If there is one thing all of Paradox Interactive’s grand strategy games have in common, it is the large amount of DLC they have available. Stellaris has its fair share, and this begs the question, what are the best DLCs for Stellaris?
Now, not every expansion is equal in Stellaris. In fact, they come in four different categories: Expansions, Species Packs, Story Packs, and the newly added narrative pack.
Recommended Read: How to Build a Juggernaut in Stellaris
This guide will explain what each of these packs are, what are the best DLCs, and aims to help decide where to spend your hard-earned money.
The best DLCs for Stellaris are Utopia, Leviathans, Federations, Humanoids, and Synthetic Dawn. Utopia is the best of that list, and is widely considered the only must-own DLC.
Table of Contents
What Are the Stellaris DLC packs?
Vanilla Stellaris, that being no mods or DLC, is a wonderful game with hundreds of hours of content to enjoy. Deciding to never add to your own Stellaris experience is a valid way to play the game.
That said, deciding not to embrace this content is limiting the scope of your Stellaris experience.
Without DLC, you can’t build megastructures, play as robots, destroy entire planets, play as extraordinary alien species, and even destroy the entire galaxy.
The problem comes from the fact that Stellaris has so much DLC, and if you buy all of it, that comes with a hefty price tag.
At the time of this guide’s writing, the Steam autumn sale is on. With the generous discounts, every DLC would cost you over 200 Dollars.
Spending that much money is not for everyone. So, this guide is going to explain the top 5 DLCs for Stellaris. Before getting into the list, you should first understand the different kinds of DLC Stellaris has available.
When most games release DLC, all the content often comes in the same size and scope. This is not the same in Stellaris. Their DLC comes in one of four categories.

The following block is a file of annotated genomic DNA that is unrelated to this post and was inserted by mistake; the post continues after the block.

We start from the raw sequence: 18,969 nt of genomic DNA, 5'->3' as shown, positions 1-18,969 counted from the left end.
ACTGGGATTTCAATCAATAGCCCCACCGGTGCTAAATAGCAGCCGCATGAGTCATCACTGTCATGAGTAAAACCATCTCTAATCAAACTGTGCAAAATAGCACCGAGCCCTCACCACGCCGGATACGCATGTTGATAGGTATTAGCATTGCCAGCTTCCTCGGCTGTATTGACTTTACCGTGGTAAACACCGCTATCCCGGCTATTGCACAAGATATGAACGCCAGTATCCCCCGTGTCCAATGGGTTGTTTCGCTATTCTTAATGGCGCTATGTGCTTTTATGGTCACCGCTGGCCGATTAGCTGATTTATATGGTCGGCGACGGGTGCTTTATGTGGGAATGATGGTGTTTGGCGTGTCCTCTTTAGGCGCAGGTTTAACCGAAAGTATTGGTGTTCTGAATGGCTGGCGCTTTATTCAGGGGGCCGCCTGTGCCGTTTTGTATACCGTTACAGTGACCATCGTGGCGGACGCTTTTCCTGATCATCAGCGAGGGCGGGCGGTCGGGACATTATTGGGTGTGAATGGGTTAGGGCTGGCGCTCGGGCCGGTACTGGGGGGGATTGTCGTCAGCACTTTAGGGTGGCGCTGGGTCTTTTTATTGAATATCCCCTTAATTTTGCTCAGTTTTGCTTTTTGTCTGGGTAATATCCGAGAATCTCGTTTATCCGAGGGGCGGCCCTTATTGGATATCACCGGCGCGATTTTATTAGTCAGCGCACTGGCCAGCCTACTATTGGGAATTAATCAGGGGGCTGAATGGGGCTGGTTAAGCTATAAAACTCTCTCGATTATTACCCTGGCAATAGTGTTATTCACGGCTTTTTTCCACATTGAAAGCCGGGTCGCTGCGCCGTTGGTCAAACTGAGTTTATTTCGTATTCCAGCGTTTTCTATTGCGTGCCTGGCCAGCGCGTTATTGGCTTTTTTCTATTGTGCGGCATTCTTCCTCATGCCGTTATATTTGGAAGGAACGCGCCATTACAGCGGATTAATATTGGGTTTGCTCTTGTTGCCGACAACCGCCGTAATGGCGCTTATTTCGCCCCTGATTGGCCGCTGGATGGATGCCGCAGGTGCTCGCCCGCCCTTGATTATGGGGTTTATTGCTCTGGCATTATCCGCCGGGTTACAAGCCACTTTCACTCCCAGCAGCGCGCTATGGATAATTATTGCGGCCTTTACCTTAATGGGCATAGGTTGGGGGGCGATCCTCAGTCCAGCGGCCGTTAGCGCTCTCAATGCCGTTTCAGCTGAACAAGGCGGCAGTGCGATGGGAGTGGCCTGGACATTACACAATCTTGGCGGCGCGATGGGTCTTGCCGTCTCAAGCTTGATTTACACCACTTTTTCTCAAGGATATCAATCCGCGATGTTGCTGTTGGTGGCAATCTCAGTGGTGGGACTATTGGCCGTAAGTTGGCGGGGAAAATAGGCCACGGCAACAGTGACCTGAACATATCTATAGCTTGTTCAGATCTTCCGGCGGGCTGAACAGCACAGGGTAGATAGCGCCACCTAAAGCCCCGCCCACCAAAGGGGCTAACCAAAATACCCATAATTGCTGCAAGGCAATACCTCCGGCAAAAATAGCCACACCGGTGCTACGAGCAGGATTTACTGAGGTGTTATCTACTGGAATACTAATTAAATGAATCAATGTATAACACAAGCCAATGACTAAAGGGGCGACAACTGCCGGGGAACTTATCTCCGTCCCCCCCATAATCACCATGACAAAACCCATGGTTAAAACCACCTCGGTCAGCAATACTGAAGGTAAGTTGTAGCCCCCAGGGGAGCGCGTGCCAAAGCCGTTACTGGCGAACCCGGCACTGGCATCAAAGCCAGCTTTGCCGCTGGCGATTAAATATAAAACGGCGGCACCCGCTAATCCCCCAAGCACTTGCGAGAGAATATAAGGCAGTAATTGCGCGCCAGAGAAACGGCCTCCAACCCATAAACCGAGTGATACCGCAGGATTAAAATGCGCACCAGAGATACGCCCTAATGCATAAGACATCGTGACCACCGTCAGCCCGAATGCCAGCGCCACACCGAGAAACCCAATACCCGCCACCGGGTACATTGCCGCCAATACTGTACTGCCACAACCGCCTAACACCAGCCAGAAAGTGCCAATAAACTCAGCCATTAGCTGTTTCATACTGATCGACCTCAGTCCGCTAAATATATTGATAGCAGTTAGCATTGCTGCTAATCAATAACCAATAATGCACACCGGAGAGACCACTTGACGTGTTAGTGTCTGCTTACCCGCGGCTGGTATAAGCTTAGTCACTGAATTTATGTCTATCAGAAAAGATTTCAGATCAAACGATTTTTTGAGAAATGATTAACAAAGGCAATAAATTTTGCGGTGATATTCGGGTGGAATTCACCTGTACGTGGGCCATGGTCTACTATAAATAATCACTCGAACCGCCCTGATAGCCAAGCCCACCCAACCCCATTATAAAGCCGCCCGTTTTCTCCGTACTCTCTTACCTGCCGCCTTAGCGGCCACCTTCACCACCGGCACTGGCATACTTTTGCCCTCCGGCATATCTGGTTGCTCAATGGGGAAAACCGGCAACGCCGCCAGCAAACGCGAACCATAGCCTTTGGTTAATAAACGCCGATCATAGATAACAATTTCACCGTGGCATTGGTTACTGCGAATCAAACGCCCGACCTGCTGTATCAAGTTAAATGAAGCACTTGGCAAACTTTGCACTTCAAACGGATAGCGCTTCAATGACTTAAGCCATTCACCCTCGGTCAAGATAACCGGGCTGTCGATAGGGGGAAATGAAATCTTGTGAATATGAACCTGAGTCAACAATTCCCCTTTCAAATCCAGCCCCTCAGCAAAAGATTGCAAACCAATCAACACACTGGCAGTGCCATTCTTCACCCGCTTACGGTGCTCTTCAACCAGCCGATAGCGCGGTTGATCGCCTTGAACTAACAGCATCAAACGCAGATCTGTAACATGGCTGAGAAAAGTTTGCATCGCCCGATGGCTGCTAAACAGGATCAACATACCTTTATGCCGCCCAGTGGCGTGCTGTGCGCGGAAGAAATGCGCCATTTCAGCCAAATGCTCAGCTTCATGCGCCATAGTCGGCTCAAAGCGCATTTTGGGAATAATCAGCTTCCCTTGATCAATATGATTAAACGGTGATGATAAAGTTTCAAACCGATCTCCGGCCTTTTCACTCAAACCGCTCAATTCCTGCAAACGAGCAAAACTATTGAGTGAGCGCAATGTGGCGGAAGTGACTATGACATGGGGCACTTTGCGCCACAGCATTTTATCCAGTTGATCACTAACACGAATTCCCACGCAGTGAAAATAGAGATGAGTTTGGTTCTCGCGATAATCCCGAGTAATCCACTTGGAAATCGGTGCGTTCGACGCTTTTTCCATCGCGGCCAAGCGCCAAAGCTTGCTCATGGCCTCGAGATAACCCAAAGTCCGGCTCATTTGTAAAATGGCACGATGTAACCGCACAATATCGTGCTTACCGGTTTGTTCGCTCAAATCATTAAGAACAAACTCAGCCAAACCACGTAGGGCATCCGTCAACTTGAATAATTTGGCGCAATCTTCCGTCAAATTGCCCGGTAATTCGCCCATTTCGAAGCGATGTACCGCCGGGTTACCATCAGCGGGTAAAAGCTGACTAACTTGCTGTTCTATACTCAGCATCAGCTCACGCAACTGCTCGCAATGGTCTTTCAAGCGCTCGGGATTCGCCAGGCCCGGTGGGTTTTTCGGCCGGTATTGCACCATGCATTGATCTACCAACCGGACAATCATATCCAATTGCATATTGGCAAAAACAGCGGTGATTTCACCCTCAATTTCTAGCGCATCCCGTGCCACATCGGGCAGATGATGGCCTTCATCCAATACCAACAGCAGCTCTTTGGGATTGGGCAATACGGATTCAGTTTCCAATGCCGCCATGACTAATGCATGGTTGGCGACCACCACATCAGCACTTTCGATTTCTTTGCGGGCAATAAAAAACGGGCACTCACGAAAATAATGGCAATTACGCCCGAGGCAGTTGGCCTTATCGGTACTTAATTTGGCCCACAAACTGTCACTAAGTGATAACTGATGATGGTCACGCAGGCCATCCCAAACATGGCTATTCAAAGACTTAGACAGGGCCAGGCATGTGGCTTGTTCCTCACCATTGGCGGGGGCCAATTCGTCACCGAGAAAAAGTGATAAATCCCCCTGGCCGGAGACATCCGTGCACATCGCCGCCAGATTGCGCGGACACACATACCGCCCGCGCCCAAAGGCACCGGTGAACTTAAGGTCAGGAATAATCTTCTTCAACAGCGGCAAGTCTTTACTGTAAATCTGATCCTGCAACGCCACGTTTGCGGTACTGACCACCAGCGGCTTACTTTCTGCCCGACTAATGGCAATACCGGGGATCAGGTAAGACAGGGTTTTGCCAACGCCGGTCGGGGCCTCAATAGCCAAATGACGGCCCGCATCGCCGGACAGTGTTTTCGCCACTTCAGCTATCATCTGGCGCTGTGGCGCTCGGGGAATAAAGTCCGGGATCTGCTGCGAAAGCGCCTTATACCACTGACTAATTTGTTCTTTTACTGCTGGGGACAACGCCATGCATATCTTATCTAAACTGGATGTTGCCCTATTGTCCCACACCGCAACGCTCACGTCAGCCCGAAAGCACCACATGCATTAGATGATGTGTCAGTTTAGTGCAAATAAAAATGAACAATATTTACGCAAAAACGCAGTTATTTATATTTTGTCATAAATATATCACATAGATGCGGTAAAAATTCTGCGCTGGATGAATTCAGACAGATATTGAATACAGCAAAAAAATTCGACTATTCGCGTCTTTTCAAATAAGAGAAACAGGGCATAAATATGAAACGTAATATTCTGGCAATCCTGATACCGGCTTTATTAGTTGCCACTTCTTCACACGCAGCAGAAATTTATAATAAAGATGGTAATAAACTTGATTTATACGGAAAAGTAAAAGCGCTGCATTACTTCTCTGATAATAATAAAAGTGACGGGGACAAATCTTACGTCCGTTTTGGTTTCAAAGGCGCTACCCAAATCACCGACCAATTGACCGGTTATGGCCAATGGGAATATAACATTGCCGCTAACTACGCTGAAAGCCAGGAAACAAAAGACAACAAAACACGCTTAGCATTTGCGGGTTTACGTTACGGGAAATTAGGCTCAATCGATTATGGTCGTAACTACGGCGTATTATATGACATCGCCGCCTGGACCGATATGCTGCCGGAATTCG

This determines the kind of content that comes in the pack, the price, and how much content it comes with.
The four categories are Species packs, Story packs, Narrative packs, and Expansions. Knowing what each of these packs is will help you understand where you are spending your money.
The smallest and often cheapest Stellaris DLC are the species packs. These focus on adding new races to the game, they are both playable and met whilst exploring the galaxy.
These packs have changed a lot throughout the game’s life cycle. Early species packs were only character portraits, and provided no gameplay content at all. After a bit of uproar within the community, Paradox decided to fix that.
Species packs now come with unique gameplay features, story content, as well as species portraits. The game developers even went back and updated the earlier species packs, fixing their old mistake.
The Species Packs are:
The Story pack DLCs are best described as half expansions. They exist to add flavor to the game and add minor gameplay changes.
Adding a story pack or two will make your galaxy more interesting, but won’t change the way you play the game very much.
This is where a lot of new people start with DLC. This is because they are cheaper than full expansions and let players get a feel of what DLC is like in Stellaris.
DLCs of this variety often come with a new patch for the game as well. The Story Packs available for purchase at the moment are:
- Synthetic Dawn
- Distant Stars
- Ancient Relics
- First Contact
This is the latest iteration of the DLC pack for the game. Paradox describe them as larger than story packs but still not as large as full expansions.
There is only one available right now, and it focuses on adding narrative story elements to your game.
This DLC has met with a lot of pushback from the community, as the pack seems expensive compared to its meager gameplay content.
Paradox has fixed DLC issues before, but these packs do not come with a recommendation yet.
The only narrative pack available is:
- Astral Planes
The best, most expensive, and largest DLC are for last. Expansions add loads of new gameplay mechanics, new ships, and balancing and change the game in huge ways.
Whenever one of these DLCs is released, a major gameplay patch is also unleashed. The patch is almost a demo of the new content, allowing you to try it before you buy.
For instance, the federations DLC patch added the levelling system to federations but only allowed you to play as one of the new federation types.
These DLCs are the ones that hardcore Stellaris fans crave. The current expansions are:
- Galactic Paragons
The 5 Best DLCs for Stellaris
If you have a limited budget and can only buy 5 DLCs for Stellaris, this is the list I would point you to. They are the best value for money in terms of content and price.
We tried to include one from every category on this list, except narrative packs, because they are not in a good state right now. They are in no particular order, except the very best one, which is at the end of the list.